In Indiana alone, more than 20 manufacturers have moved production to Mexico between 2016 and 2020, resulting in at least 3,000 job losses, according to trade adjustment assistance filings reported by The South Bend Tribune, an Indiana newspaper. 

Despite a lower corporate tax rate than Mexico (Mexico’s federal income corporate tax rate is 30%, according to PwC. The U.S. statutory C-corp rate is 21%. This rate is set to expire next year. The prior federal corporate income tax rate was 35%.), U.S. labor costs are often the deciding factor in moving abroad.

Strong Dollar & Cost of Living

The dollar goes farther in Mexico. One dollar is worth around 18 pesos. The peso has been falling even further in recent weeks due to the election victory of left-wing leader Claudia Scheinbaum.

A so-called “living wage” in Mexico averages between 13,177 pesos ($677) to 17,849 pesos ($917) per month, according to the Global Living Wage Coalition. It takes at least $3,900 per month to be considered a liveable wage in the U.S., according to MIT’s Living Wage Calculator. Manufacturers like John Deere can pay much less than U.S. rates and easily provide their Mexico-based workers with a comfortable living or for higher management, an upper-class lifestyle compared to their American counterparts.

Houses are also cheaper. A large, 3-bed, 2-bath, 2,300 square-foot home in Nuevo Leon overlooking the mountains will cost about 4.1 million pesos, or around $219,000.

One of the solutions to labor overhead calculation is for costs to adjust – such as wages. Though this will likely lead to wage stagnation in the U.S., with higher rates of growth in Mexico.

“George Bush and Bill Clinton sold NAFTA to the American people by claiming that the trade agreement would transform Mexico into an affluent country and create 200,000 jobs in the U.S. Thirty years on, we see that Mexican wages are still a fraction of U.S. wages and Mexico is a magnet for U.S. and global companies to shut down U.S. plants and move the jobs to Mexico. With last year’s U.S. trade deficit with Mexico, it’s fair to say that NAFTA has cost the U.S. 750,000 jobs.”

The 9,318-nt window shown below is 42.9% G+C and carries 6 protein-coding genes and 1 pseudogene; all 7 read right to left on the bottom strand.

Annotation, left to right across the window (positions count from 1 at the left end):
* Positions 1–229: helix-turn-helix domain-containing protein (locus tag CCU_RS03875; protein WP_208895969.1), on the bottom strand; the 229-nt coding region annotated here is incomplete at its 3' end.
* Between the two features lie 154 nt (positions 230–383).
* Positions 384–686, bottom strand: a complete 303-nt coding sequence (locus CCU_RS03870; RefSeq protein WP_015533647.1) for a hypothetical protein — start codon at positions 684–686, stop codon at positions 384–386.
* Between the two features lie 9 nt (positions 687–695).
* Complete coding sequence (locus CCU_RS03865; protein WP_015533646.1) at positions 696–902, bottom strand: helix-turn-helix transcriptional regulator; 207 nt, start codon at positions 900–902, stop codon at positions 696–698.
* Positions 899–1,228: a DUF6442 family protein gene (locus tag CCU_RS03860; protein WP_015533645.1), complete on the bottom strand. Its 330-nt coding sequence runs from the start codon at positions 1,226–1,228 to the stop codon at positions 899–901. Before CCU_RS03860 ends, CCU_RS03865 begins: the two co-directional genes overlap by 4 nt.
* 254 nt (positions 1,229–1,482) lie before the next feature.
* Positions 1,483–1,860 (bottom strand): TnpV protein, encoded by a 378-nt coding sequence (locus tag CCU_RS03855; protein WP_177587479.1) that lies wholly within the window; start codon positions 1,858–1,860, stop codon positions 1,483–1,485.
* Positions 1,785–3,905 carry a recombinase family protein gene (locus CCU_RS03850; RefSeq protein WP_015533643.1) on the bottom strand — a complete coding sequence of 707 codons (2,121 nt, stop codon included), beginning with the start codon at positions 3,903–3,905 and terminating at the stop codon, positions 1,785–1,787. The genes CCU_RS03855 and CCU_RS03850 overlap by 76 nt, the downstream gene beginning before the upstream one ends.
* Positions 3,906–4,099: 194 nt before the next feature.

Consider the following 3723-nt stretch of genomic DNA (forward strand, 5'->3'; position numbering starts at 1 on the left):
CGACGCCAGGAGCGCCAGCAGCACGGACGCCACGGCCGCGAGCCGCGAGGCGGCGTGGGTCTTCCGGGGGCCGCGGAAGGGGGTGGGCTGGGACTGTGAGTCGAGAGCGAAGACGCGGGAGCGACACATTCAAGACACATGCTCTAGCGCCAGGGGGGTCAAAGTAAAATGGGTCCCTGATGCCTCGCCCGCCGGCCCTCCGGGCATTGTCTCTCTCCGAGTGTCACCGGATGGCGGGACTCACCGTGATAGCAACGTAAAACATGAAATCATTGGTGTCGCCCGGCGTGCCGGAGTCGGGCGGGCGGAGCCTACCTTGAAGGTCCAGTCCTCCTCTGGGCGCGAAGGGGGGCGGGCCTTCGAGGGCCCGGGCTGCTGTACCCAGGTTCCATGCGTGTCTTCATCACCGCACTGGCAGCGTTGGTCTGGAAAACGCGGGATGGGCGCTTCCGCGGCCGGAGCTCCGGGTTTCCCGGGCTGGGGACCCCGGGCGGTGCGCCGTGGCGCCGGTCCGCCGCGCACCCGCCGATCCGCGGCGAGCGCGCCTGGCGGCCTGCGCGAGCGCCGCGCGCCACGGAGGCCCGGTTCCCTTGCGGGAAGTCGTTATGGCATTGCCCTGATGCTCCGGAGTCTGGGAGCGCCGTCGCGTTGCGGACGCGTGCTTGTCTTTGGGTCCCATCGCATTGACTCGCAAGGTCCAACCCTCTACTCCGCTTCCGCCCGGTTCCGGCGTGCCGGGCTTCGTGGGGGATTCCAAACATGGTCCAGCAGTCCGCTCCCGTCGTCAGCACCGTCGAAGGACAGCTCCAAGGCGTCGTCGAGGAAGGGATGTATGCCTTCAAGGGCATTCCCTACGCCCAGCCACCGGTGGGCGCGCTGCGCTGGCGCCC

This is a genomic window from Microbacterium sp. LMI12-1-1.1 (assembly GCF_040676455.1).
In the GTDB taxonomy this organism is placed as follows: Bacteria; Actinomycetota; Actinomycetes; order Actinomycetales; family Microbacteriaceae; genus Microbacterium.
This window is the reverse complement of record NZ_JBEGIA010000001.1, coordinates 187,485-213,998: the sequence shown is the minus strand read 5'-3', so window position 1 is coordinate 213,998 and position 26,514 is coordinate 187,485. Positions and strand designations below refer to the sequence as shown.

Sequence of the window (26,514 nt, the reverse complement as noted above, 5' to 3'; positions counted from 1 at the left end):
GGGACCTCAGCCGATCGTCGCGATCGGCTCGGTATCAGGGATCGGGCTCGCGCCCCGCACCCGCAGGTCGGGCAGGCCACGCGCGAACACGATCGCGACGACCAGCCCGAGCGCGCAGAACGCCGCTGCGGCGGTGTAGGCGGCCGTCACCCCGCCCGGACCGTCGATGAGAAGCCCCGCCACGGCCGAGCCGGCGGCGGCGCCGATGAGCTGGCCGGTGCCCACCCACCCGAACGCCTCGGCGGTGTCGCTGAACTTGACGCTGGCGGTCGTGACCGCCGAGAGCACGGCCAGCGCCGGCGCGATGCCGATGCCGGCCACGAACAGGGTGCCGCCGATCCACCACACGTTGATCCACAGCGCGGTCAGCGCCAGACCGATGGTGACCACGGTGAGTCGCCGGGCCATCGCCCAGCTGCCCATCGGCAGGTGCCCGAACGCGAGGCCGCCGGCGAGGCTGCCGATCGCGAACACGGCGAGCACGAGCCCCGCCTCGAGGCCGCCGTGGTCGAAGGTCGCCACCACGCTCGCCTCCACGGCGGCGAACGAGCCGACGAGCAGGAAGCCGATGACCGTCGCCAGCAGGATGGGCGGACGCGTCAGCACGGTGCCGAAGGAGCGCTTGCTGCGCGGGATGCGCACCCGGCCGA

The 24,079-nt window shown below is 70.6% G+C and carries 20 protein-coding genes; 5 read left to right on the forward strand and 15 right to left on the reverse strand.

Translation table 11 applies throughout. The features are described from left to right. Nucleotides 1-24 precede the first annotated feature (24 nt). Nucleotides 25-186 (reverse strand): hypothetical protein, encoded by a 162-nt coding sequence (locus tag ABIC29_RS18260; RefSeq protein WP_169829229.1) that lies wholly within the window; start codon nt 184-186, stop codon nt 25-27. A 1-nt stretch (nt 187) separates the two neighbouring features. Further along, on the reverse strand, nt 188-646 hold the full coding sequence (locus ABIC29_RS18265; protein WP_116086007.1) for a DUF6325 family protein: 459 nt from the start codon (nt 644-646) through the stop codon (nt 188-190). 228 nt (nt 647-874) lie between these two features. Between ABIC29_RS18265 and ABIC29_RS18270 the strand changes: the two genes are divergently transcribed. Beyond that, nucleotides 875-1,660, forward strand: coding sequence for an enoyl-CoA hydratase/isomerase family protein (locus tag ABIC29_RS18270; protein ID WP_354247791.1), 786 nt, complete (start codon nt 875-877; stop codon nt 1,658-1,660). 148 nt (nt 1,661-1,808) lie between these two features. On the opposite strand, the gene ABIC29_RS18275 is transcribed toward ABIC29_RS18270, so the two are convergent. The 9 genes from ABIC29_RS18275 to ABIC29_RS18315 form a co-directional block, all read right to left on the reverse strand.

Then there is the dollar. 

“Our currency obstinately refuses to fall because of the demand of international investors for dollars,” Ferry said. 

That means John Deere gets more bang for its buck in Mexico. That’s another reason why they go there. It’s not the taxes. It’s not the duty-free trade zone. Canada is duty-free for them, too, and much closer to Iowa. (Plus Canada’s corporate income tax for manufacturers is only 15%, according to PwC.)

Mexico is only vaguely interested in having its overhead pricing costs  – labor, insurance, taxes – close the gap with American overhead. It is better for Mexico to maintain the conditions of low-wage labor for much of the population, including those making products for Americans, so long as the bulk of Mexicans can see the country growing and getting richer. Those who do not see things that way high-tail it across the border and become part of the record-breaking $63 billion in remittances Mexicans send back home each year. 

Mexico’s wages will never be on par with the United States. If so, there would almost be no need for the USMCA except to invite multinationals from around the world to build things there and sell to Americans without tariffs and costly transoceanic shipping. 

Judging by the commentary from Mexico’s presidential election earlier this month, Mexicans know it: they feel themselves poor (the lowest 50% of the wage-earning population have negative wealth) and the victims of relentless violent crime (President Obrador’s tactics have largely failed to curb violence, according to the Council on Foreign Relations’ Global Conflict Tracker.  Mexico reports over thirty thousand crime-related deaths per year. Mexico’s 2021 midterm elections were the most violent in decades, and anti-corruption reforms have floundered). 

“Far from a win-win, USMCA is a lose-lose. By any objective standards, it is the trade pact from hell,” said Ferry. “The solutions for the American economy today include: adjust the value of the dollar, balance trade, identify and target large-scale industries that can reignite growth, invest in them, set clear targets while handing the management over to those best qualified to achieve results, and launch a new century of entrepreneurial and bottoms-up growth.”

Barring that, Mexico is set to replace China as the biggest worry for American industry.